More people becoming foster parents
One parent says seeing foster child flourish is most rewarding part
When Mr Matthe Vijverberg, 44, first met his first foster child in 2016, all the two-year-old girl had was a plastic bag. In it were some diapers, clothes and a grey teddy bear, which he and his wife put into the washing machine.
It was only after the wash that Mr Vijverberg and his wife, permanent residents from the Netherlands and France respectively, realise the bear was actually Winnie-the-Pooh.
The number of foster parents registered under the Ministry of Social and Family Development (MSF) fostering scheme has almost doubled from 243 in 2013 to about 470 as of September this year.
More vulnerable children and young people have also been placed into foster families compared with institutions like care homes.
In 2013, there were 1,058 vulnerable children and those below 18 placed in out-of-home care. Of these, about 29 per cent, were fostered.
As of September, 46 per cent of 1,180 individuals were under foster care.
Mr Vijverberg told The New Paper that seeing a foster child flourish is the most rewarding part about being a foster parent.
He said: "Even though they may come from a troubled past, if you can give them a loving home and stability, they really bounce back well."
The couple, who have their own five-year-old son, are now fostering another child, a nine-year-old boy who has been with them for two years.
Since 2014, MSF has moved towards placing more vulnerable children in foster homes .
As part of Foster Care Week 2018, MSF and its four fostering agencies have been conducting roadshows and setting up outreach booths across the island. The week-long drive ends on Sunday.
It was at a roadshow at Bedok Mall in 2015 that Madam Nooraslinda Rahim, 40, and her husband Yusri Yusof, 43, picked up a brochure and became foster parents.
After applying online in August 2015, they were approved to be foster parents in December that year and that night took in their first foster child, an 18-month-old girl.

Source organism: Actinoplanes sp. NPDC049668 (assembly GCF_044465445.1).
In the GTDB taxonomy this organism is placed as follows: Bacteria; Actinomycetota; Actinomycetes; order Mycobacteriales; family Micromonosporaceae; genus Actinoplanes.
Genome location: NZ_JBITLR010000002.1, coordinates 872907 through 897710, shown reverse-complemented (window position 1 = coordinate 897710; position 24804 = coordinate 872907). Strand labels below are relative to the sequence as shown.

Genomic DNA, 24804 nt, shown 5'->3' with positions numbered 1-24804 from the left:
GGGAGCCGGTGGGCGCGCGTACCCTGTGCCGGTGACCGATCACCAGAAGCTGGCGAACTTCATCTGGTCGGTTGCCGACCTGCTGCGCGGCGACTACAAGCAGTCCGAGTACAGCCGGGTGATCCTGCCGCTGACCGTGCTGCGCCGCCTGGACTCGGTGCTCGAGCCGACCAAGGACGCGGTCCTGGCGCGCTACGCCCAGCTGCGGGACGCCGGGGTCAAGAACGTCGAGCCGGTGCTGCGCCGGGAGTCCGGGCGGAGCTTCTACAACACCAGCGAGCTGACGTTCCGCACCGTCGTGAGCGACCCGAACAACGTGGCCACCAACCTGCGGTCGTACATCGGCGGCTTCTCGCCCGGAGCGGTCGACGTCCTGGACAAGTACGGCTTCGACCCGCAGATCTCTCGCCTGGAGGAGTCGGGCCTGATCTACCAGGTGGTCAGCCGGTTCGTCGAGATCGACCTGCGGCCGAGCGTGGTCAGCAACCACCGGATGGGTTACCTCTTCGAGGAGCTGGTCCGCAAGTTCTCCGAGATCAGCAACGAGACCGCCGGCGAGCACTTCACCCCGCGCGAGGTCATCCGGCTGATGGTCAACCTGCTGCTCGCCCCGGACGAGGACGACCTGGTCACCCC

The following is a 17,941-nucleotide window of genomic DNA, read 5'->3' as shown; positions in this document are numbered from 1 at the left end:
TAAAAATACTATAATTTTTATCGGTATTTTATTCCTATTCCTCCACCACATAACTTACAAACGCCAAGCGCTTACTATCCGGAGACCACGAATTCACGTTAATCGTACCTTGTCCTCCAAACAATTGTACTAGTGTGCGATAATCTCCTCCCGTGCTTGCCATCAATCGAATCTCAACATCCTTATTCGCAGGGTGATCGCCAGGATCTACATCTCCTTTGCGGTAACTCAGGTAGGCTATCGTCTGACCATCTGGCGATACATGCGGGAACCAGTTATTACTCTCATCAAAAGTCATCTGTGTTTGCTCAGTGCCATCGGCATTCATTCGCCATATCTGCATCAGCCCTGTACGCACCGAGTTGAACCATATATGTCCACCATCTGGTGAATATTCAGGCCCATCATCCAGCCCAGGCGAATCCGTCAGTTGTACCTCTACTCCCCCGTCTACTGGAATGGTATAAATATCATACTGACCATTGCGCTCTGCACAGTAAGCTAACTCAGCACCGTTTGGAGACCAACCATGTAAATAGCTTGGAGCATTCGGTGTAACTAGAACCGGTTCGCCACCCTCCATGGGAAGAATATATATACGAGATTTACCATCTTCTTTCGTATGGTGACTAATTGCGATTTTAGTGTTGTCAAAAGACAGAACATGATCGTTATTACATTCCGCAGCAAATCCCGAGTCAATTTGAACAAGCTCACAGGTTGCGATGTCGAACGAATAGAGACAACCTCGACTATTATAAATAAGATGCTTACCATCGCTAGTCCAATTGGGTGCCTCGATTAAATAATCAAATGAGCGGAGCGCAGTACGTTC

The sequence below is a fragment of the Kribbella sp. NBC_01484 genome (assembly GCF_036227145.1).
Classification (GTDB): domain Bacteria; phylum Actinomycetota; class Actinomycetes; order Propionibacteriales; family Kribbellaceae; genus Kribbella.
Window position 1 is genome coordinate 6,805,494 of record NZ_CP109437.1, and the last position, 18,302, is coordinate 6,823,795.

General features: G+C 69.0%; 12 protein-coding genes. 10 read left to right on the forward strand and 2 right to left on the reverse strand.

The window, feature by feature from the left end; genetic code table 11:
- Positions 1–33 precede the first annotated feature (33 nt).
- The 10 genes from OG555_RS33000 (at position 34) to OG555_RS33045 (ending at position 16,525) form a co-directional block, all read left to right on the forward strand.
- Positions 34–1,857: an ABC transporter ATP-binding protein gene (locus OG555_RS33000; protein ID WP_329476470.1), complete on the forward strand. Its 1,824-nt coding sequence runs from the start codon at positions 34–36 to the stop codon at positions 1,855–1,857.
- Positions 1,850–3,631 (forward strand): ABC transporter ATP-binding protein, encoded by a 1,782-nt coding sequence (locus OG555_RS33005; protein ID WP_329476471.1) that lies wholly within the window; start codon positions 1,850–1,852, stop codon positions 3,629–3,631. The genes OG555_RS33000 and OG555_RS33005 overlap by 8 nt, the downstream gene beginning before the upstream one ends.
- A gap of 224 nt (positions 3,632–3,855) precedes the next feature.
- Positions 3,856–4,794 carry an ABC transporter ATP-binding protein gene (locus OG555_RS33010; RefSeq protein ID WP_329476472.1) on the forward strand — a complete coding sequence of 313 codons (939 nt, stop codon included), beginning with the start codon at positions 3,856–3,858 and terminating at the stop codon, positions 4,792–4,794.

Madam Linda said: "It was not an easy journey. She cried for the first two weeks."
Mr Yusri added: "We had to start all over again with milk formulas and diapers, which we had forgotten about."
The couple, who have a daughter Ayumi, now 11, fostered the girl for three years.
They have since taken on a few more children, some on short-term respite care.
Madam Linda said she always reminds herself her foster children will return to their biological parents someday.
She said: "Every day when I do things for (them), it is actually to support (their) life after (they) go back. I tell myself that what I am teaching is for (them) to take home."
Former foster child: I was happier at foster family’s home
Raised by her foster family since she was three months old, Mary, now 33, said she sometimes felt like she did not know where she belonged.
Her foster mother was a strict disciplinarian, and it was also difficult for Mary to explain to her classmates why the woman picking her up from school was so much older and wore a sari.
Her foster mother, more than 40 years older than Mary, is Chinese but was adopted by an Indian family.
Mary's biological parents were constantly fighting.
So home leave, when a foster child returns to stay with his or her natural family, was something she dreaded.
Her father had schizophrenia and a personality disorder, which made him temperamental and prone to violent outbursts. Her mother suffered from clinical depression, exacerbated by the frequent rows.
Mary told The New Paper: "I was happier at my foster family's home because it was a nicer place."
Due to her family's instability, Mary said she was placed in the fostering scheme, while her biological aunt took in her younger brother.
A turning point came when Mary took on a contract teaching role at her secondary school after her A-levels.
She said: "I taught kids who were from difficult backgrounds, and I realised I was quite blessed in many ways."
Mary said many of the children had behavioural problems, which she recognised as symptoms of coming from broken families.
Her foster family supported her when she was diagnosed with schizophrenia at 19 and in her first year at university.
She left school to recover and her foster family took care of her while she recovered, visiting her when she was warded at the Institute of Mental Health.
Said Mary: "It was only after I went through that when I realised the profound effect the fostering scheme had on my life."
While fostering is meant to be temporary, Mary's family was never stable enough for her to return and she stayed with her foster parents for 30 years, even after being discharged from the scheme at 18.
Now a financial adviser and happily married, Mary said she feels closer to her foster family than to her biological one.
Mary said: "I think I was literally given a new life." - KOK YUFENG